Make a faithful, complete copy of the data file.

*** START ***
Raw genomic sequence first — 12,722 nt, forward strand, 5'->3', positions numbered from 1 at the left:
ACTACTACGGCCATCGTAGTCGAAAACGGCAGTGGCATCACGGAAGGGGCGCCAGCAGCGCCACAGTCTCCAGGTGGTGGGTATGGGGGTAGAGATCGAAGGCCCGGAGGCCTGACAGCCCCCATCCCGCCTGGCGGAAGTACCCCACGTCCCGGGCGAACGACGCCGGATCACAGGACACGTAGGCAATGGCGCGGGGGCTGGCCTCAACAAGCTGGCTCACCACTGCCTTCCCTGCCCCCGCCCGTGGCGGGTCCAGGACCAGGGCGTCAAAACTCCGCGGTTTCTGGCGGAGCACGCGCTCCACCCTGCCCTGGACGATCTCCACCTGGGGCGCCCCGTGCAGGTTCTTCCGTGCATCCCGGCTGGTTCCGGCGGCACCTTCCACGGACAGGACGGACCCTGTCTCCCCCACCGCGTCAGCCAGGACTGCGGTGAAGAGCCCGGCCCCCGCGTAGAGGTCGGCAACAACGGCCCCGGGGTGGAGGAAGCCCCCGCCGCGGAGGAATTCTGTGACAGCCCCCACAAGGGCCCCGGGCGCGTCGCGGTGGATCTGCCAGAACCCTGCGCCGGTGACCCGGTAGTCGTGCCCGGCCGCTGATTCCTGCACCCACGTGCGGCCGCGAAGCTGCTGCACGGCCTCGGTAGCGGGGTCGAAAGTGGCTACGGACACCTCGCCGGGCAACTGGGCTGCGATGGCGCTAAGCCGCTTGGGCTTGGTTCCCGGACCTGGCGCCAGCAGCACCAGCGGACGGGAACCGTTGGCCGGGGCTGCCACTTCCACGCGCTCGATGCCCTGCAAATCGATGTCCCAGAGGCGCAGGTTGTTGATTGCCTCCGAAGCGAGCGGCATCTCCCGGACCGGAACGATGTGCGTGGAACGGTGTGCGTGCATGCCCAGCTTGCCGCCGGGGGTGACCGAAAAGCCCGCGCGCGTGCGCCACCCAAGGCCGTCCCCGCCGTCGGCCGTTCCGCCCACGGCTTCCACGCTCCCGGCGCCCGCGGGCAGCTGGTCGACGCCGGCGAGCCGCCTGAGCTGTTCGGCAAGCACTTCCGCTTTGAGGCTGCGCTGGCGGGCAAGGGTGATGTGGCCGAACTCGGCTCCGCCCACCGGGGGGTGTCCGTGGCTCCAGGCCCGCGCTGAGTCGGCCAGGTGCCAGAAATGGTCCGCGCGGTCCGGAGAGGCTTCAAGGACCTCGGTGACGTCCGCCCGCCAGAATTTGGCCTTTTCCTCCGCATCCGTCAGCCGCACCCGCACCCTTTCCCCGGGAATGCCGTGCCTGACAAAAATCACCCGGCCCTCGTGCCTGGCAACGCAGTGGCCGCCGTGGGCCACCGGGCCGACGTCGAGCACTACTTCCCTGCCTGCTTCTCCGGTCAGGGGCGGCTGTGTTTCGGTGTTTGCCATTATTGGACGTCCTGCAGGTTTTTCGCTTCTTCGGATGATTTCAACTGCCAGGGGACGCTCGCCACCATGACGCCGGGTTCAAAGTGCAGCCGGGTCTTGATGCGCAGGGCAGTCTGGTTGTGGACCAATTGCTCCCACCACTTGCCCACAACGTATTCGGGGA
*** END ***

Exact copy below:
Raw genomic sequence first — 12,722 nt, forward strand, 5'->3', positions numbered from 1 at the left:
ACTACTACGGCCATCGTAGTCGAAAACGGCAGTGGCATCACGGAAGGGGCGCCAGCAGCGCCACAGTCTCCAGGTGGTGGGTATGGGGGTAGAGATCGAAGGCCCGGAGGCCTGACAGCCCCCATCCCGCCTGGCGGAAGTACCCCACGTCCCGGGCGAACGACGCCGGATCACAGGACACGTAGGCAATGGCGCGGGGGCTGGCCTCAACAAGCTGGCTCACCACTGCCTTCCCTGCCCCCGCCCGTGGCGGGTCCAGGACCAGGGCGTCAAAACTCCGCGGTTTCTGGCGGAGCACGCGCTCCACCCTGCCCTGGACGATCTCCACCTGGGGCGCCCCGTGCAGGTTCTTCCGTGCATCCCGGCTGGTTCCGGCGGCACCTTCCACGGACAGGACGGACCCTGTCTCCCCCACCGCGTCAGCCAGGACTGCGGTGAAGAGCCCGGCCCCCGCGTAGAGGTCGGCAACAACGGCCCCGGGGTGGAGGAAGCCCCCGCCGCGGAGGAATTCTGTGACAGCCCCCACAAGGGCCCCGGGCGCGTCGCGGTGGATCTGCCAGAACCCTGCGCCGGTGACCCGGTAGTCGTGCCCGGCCGCTGATTCCTGCACCCACGTGCGGCCGCGAAGCTGCTGCACGGCCTCGGTAGCGGGGTCGAAAGTGGCTACGGACACCTCGCCGGGCAACTGGGCTGCGATGGCGCTAAGCCGCTTGGGCTTGGTTCCCGGACCTGGCGCCAGCAGCACCAGCGGACGGGAACCGTTGGCCGGGGCTGCCACTTCCACGCGCTCGATGCCCTGCAAATCGATGTCCCAGAGGCGCAGGTTGTTGATTGCCTCCGAAGCGAGCGGCATCTCCCGGACCGGAACGATGTGCGTGGAACGGTGTGCGTGCATGCCCAGCTTGCCGCCGGGGGTGACCGAAAAGCCCGCGCGCGTGCGCCACCCAAGGCCGTCCCCGCCGTCGGCCGTTCCGCCCACGGCTTCCACGCTCCCGGCGCCCGCGGGCAGCTGGTCGACGCCGGCGAGCCGCCTGAGCTGTTCGGCAAGCACTTCCGCTTTGAGGCTGCGCTGGCGGGCAAGGGTGATGTGGCCGAACTCGGCTCCGCCCACCGGGGGGTGTCCGTGGCTCCAGGCCCGCGCTGAGTCGGCCAGGTGCCAGAAATGGTCCGCGCGGTCCGGAGAGGCTTCAAGGACCTCGGTGACGTCCGCCCGCCAGAATTTGGCCTTTTCCTCCGCATCCGTCAGCCGCACCCGCACCCTTTCCCCGGGAATGCCGTGCCTGACAAAAATCACCCGGCCCTCGTGCCTGGCAACGCAGTGGCCGCCGTGGGCCACCGGGCCGACGTCGAGCACTACTTCCCTGCCTGCTTCTCCGGTCAGGGGCGGCTGTGTTTCGGTGTTTGCCATTATTGGACGTCCTGCAGGTTTTTCGCTTCTTCGGATGATTTCAACTGCCAGGGGACGCTCGCCACCATGACGCCGGGTTCAAAGTGCAGCCGGGTCTTGATGCGCAGGGCAGTCTGGTTGTGGACCAATTGCTCCCACCACTTGCCCACAACGTATTCGGGGA